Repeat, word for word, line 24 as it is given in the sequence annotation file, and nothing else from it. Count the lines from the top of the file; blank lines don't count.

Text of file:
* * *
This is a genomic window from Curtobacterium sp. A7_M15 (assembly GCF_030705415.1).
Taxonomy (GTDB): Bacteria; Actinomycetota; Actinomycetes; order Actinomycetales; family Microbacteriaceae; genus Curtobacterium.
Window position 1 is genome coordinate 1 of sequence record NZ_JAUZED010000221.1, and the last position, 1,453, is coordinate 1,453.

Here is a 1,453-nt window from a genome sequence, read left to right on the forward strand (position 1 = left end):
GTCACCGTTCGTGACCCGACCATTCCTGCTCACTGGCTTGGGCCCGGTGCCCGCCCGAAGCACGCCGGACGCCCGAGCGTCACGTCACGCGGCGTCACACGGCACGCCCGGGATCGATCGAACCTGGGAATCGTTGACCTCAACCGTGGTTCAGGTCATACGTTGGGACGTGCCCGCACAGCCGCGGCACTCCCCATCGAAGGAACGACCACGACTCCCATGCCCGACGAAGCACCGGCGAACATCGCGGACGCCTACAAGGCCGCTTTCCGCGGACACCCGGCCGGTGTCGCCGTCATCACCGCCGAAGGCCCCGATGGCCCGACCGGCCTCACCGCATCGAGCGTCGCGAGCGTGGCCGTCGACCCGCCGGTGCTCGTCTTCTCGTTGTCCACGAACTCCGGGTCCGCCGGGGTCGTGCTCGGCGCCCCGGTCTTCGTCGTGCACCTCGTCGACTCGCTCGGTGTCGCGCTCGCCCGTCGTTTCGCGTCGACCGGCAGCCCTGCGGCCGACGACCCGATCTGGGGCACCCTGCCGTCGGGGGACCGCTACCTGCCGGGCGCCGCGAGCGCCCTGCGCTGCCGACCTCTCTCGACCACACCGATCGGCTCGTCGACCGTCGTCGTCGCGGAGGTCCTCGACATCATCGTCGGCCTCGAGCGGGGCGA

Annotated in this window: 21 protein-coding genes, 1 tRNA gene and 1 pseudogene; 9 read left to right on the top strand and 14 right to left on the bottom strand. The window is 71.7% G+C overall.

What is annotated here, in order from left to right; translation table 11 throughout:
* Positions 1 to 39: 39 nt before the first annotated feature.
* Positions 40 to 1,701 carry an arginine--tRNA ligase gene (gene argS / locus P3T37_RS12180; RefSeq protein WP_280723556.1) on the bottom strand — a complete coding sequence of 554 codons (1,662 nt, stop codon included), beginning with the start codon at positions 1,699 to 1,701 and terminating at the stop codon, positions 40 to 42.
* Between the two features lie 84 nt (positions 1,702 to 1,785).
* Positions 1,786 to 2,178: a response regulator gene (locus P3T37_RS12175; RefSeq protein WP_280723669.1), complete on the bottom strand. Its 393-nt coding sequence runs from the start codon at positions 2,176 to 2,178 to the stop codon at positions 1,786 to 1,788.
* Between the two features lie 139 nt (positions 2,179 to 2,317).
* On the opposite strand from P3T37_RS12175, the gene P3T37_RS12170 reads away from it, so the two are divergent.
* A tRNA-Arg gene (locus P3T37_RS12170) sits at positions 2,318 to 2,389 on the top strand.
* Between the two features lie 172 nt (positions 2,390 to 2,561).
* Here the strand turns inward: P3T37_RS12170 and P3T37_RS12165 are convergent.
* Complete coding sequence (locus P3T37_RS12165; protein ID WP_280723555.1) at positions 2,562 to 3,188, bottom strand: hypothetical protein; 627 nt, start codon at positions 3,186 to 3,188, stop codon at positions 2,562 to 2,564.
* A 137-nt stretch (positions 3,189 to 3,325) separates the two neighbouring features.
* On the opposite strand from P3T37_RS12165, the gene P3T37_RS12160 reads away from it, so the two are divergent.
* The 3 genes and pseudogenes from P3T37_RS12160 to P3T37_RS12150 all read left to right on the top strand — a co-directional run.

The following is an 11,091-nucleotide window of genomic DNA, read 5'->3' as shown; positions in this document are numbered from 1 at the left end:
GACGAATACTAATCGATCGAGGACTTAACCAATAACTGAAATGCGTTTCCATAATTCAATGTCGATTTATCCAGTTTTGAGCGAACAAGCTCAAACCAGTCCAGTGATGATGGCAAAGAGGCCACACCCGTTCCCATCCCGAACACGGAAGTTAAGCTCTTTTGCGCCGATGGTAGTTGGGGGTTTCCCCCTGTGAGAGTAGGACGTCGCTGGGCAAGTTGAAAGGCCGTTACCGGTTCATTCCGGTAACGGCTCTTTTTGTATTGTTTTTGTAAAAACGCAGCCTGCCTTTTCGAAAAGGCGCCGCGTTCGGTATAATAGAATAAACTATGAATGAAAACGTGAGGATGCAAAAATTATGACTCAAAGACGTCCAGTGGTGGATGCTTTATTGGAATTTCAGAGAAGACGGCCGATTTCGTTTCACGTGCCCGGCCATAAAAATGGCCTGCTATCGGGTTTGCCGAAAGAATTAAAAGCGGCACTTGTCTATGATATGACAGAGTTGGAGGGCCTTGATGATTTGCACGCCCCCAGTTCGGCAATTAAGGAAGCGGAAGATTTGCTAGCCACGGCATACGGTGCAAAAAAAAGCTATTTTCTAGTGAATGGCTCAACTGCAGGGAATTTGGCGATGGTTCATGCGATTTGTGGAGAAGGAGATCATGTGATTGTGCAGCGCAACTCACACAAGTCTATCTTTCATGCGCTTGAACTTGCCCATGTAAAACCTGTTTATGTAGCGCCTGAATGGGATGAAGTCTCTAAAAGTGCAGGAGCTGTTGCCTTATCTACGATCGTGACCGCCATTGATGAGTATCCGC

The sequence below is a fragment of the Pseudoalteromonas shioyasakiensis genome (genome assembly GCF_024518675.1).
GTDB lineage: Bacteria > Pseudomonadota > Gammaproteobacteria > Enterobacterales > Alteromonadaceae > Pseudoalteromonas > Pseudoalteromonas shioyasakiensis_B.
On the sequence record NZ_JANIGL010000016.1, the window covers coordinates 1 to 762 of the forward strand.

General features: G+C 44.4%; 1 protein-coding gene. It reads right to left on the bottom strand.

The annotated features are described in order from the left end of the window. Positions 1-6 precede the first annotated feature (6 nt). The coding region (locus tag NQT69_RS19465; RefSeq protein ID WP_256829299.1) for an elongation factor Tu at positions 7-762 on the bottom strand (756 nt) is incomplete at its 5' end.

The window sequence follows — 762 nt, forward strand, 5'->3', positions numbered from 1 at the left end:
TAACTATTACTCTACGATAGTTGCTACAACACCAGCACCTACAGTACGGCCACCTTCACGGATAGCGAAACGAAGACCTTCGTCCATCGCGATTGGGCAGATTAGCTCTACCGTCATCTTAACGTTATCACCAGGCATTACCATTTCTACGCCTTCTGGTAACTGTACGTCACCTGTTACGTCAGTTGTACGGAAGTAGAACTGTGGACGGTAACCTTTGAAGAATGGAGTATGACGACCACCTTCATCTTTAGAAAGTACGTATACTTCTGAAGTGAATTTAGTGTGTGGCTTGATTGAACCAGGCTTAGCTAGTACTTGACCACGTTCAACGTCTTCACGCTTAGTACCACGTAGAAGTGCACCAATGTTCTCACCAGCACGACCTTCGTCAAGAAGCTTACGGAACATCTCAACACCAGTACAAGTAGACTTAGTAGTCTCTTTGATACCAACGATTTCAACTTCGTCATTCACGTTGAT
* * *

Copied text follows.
GTDB lineage: Bacteria > Pseudomonadota > Gammaproteobacteria > Enterobacterales > Alteromonadaceae > Pseudoalteromonas > Pseudoalteromonas shioyasakiensis_B.